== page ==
After the explosion and spill, BP sent a letter to Transocean, the world’s largest offshore drilling contractor with 140 rigs around the globe, asking the company to double-check its blowout preventers to ensure their safety.
Florida Sen. Bill Nelson is leading calls for congressional investigations of both the Gulf spill and the conduct of MMS, a branch of the federal Department of the Interior that oversees the drilling industry.
Nelson has also asked Interior’s inspector general to investigate why the MMS in 2003 dropped a proposal to require additional backup systems on Gulf oil rigs to protect against blowouts like the Deepwater Horizon spill, which continues to spew more than 210,000 gallons of oil a day from a well 5,000 feet deep, threatening the coastlines of Louisiana, Mississippi, Alabama and Florida.
MMS officials did not respond to interview requests on Friday.
Yet industry officials have also raised complaints about the blowout preventers. The 2003 report co-authored by Earl Shanks, a Transocean engineer, called blowout preventer failures “common,” and said they cost oil companies millions of dollars in down time and delays.
Allison Nyholm, a spokeswoman for the American Petroleum Institute, an industry trade group, said blowout preventers have seen improvements in recent years. Industry insiders say safety has improved even as they have moved into deeper territory, citing one federal study showing a steady decline in blowouts on offshore rigs from 2000 to 2006.
Other experts caution against pointing a finger at a single component, calling total failures of blowout preventors rare.
“It’s a proven technology. It’s what we have been using for the last 50 years,” said Bill Bryant, a professor of oceanography with expertise in petroleum engineering at Texas A&M University.
Yet Nelson and others have questioned why the MMS does not require deep-drilling rigs to have another failsafe — an acoustic backup system to cut off the gushing well. Acoustic switches, remote controls that use sound pulses to trigger the blowout preventer, are required in Norway, reputed to have the strictest safety standards for offshore drilling, and in Brazil.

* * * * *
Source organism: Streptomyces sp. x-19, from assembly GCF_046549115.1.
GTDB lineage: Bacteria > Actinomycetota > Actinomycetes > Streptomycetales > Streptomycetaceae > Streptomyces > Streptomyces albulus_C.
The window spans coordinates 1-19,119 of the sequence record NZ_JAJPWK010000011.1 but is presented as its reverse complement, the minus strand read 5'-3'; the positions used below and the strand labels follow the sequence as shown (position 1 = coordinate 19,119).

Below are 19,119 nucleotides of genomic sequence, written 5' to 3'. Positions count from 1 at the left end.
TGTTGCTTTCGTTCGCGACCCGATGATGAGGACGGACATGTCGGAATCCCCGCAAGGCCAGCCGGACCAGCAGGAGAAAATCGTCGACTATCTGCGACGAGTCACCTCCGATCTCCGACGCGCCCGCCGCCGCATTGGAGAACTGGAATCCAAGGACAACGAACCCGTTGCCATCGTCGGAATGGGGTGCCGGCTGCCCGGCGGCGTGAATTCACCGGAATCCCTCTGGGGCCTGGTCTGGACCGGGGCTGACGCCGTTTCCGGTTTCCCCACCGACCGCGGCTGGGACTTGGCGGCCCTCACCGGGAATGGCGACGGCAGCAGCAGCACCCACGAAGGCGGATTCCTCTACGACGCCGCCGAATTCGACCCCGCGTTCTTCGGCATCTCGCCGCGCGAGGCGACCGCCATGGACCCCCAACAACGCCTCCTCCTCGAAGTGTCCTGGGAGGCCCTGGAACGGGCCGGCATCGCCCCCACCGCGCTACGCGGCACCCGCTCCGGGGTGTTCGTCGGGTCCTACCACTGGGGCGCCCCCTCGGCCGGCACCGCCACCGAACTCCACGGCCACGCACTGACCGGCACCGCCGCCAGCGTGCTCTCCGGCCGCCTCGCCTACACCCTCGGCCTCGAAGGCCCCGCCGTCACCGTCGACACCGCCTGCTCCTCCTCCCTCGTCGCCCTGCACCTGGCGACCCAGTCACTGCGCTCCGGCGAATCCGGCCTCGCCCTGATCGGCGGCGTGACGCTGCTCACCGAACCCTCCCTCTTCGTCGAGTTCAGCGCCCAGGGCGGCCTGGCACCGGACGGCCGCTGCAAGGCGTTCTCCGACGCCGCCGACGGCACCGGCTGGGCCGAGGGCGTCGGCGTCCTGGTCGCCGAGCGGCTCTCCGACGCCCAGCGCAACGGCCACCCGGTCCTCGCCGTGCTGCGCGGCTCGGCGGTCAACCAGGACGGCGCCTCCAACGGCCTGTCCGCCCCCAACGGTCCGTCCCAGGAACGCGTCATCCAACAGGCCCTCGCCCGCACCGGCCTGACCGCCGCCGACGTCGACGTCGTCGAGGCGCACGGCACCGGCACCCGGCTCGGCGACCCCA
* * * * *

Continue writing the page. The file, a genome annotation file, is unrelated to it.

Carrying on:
As far back as 2000, records show, MMS urged oil companies to add a backup system to its drilling equipment. The agency issued a series of safety notices, most recently in 2009, warning about reliability and other concerns but never wrote regulations demanding backup systems.
In a conference call last week with Wall Street analysts, Transocean’s president, Steven Newman, questioned whether an acoustic switch would have made a difference April 20. Newman said there were already backup systems built into the blowout preventer and the switch would simply add another “redundancy.”
The 1999 study found that in some blowout preventers, the redundant measures all depended on the same hydraulic line — meaning a leak in that line could collapse the whole safety system.
These dangers are made more acute in deepwater drilling, where deep ocean currents combine with frigid temperatures and crushing pressures to make dangerous accidents more likely — and much harder to fix. A 2004 study found the industry had “no guidelines or procedures for blowout containment in ultradeep water.”
Regulators’ concerns about the potential consequences of a deepwater leak increased in May 2003, when a pipe from a rig in 6,000 feet of water broke in two over a well in the Gulf of Mexico owned by BP. Had the blowout preventer been damaged or failed, the leak would have exceeded the scale of the Exxon Valdez disaster in less than a week, a review later found.
The difficulties in fixing a deepwater well leak have been laid bare by the Deepwater Horizon spill. Adm. Thad Allen, the Coast Guard’s highest-ranking officer, who was appointed by the Obama administration to take command of the containment effort, acknowledged from the outset that the options were limited by what he called “the tyranny of depth.”
The MSS has bankrolled volumes of research over the years into improved oil containment and proposed added safety measures to deal with deep water accidents — from backup blowout systems to robotic tractors — but most of the ideas remain on the shelf.
To contain the gushing Gulf spill, BP has built a massive, four-story dome, hoping to encase the leaking oil and pump it up to a ship.
Even if the containment dome succeeds in corralling the Gulf spill, most experts believe the Deepwater Horizon accident will lead to significant new reforms across the industry, much like the Exxon Valdez disaster in Alaska 21 years before.
“You ask, ‘Why in the hell does this happen?’ The answer is, we are pushing too fast, too far,” said Bea. “I think we got too confident.”
special thanks to Richard Charter